Treatment advocates are closely monitoring the fate of an adopted Tennessee state Senate bill that seeks to reduce the incidence of neonatal abstinence syndrome (NAS) by subjecting pregnant substance users to arrest and incarceration.
Senate Bill 1391 has been approved by both chambers of the state legislature and now sits on Tennessee Gov. Bill Haslam's desk. A number of groups in the state that are organized as the Tennessee Coalition Against Pregnancy Criminalization conducted a media call this week to argue for the governor's veto of the measure.
At the heart of this issue has been medical professionals' consistent opposition to legislation of this type because of its deterrent effect on pregnant women's pursuit of needed treatment services, a problem that health experts say poses more of a long-term threat than NAS.
Cherisse Scott, founder of CEO of SisterReach, said of the Tennessee legislation, “It was promoted by prosecutors against the recommendations of medical professionals, permits arrest and incarceration of women who cannot guarantee that their newborn is in perfect health, and creates a separate and unequal law for women allowing their arrest if they are pregnant and struggling with addiction.”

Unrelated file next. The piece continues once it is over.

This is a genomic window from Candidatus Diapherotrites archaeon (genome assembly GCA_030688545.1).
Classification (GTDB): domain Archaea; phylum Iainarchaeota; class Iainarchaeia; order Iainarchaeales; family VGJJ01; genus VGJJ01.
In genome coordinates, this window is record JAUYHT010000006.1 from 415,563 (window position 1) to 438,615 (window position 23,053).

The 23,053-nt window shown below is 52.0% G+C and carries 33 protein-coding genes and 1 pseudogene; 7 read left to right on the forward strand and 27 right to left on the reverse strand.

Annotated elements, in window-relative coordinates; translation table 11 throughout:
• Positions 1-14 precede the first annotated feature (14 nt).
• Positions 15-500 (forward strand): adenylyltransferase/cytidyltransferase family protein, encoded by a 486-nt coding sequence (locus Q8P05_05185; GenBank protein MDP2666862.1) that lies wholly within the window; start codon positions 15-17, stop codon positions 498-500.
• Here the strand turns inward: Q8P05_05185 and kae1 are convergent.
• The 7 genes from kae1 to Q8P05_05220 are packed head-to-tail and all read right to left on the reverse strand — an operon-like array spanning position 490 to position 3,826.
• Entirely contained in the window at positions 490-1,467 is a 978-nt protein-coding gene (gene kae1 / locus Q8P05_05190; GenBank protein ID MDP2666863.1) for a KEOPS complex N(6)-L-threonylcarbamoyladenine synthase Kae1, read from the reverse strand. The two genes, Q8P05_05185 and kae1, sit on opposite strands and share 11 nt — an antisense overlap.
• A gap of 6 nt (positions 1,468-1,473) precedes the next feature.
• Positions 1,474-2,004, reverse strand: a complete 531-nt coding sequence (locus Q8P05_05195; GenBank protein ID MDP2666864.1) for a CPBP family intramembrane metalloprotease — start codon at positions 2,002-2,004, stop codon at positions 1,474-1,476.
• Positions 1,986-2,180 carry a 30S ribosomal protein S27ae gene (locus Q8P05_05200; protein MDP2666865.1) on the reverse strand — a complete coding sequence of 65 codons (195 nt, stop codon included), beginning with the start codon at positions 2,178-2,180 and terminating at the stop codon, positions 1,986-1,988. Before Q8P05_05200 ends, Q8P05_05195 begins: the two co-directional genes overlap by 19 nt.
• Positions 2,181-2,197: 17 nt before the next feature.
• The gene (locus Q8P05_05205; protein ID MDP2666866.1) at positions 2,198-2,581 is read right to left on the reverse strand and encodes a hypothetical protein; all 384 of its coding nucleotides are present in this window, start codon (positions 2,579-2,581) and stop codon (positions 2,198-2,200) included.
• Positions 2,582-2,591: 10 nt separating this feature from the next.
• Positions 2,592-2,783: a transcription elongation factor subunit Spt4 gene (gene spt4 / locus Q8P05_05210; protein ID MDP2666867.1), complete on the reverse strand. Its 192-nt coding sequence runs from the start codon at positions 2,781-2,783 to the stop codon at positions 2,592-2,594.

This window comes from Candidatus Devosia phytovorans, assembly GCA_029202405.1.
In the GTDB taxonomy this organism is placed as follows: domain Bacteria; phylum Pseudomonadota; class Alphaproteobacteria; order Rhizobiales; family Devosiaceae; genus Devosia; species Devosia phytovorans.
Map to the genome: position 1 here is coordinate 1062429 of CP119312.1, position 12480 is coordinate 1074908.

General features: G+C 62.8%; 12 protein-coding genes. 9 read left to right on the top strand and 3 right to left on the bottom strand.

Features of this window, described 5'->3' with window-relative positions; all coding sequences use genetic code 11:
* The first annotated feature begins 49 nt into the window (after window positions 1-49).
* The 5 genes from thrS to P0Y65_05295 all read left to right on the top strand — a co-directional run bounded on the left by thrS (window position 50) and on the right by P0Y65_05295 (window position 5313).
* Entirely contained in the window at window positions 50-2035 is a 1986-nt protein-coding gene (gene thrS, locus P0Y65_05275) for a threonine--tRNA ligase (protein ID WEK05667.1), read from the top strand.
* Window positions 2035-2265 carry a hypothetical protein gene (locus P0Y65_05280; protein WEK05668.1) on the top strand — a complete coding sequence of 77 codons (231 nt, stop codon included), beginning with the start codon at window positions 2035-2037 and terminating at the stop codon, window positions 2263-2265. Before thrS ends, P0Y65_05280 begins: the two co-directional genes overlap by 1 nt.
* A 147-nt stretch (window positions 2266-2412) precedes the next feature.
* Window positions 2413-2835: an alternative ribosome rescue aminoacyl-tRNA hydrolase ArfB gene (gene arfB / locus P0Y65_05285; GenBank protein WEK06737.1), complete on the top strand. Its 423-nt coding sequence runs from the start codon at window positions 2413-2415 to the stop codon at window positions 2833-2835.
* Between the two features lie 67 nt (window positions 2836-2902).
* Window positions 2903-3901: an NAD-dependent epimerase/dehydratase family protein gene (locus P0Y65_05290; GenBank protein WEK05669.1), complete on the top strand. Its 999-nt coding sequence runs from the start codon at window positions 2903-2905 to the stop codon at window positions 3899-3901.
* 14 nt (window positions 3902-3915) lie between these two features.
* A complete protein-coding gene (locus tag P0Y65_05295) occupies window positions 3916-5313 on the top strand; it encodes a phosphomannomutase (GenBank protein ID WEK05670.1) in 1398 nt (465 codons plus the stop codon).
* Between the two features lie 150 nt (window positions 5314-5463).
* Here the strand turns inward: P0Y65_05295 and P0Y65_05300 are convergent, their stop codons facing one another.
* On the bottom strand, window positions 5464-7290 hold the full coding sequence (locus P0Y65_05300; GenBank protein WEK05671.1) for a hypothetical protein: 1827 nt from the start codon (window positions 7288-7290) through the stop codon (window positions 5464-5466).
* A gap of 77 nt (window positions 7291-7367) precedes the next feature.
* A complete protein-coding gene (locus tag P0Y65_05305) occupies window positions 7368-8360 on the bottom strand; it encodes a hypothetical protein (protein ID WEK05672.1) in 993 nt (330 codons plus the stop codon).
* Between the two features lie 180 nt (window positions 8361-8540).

Opponents of the legislation say it does nothing to improve treatment opportunities in a state in which only around 10% of addiction treatment programs presently serve pregnant women. They also question the logic of adopting this measure only a year after the state's passage of a law that guaranteed that pregnant women seeking treatment wouldn't run the risk of losing custody of their children.
The pending legislation in Tennessee isn't the only current high-profile policy matter involving pregnant women needing substance use treatment. A case in which a New Jersey woman was deemed to have engaged in child abuse by pursuing a course of methadone treatment for opioid dependence has reached that state's Supreme Court.
What are your thoughts on what appears to be a renewed targeting of pregnant women with substance use problems? Should the addiction treatment field be speaking louder on this subject?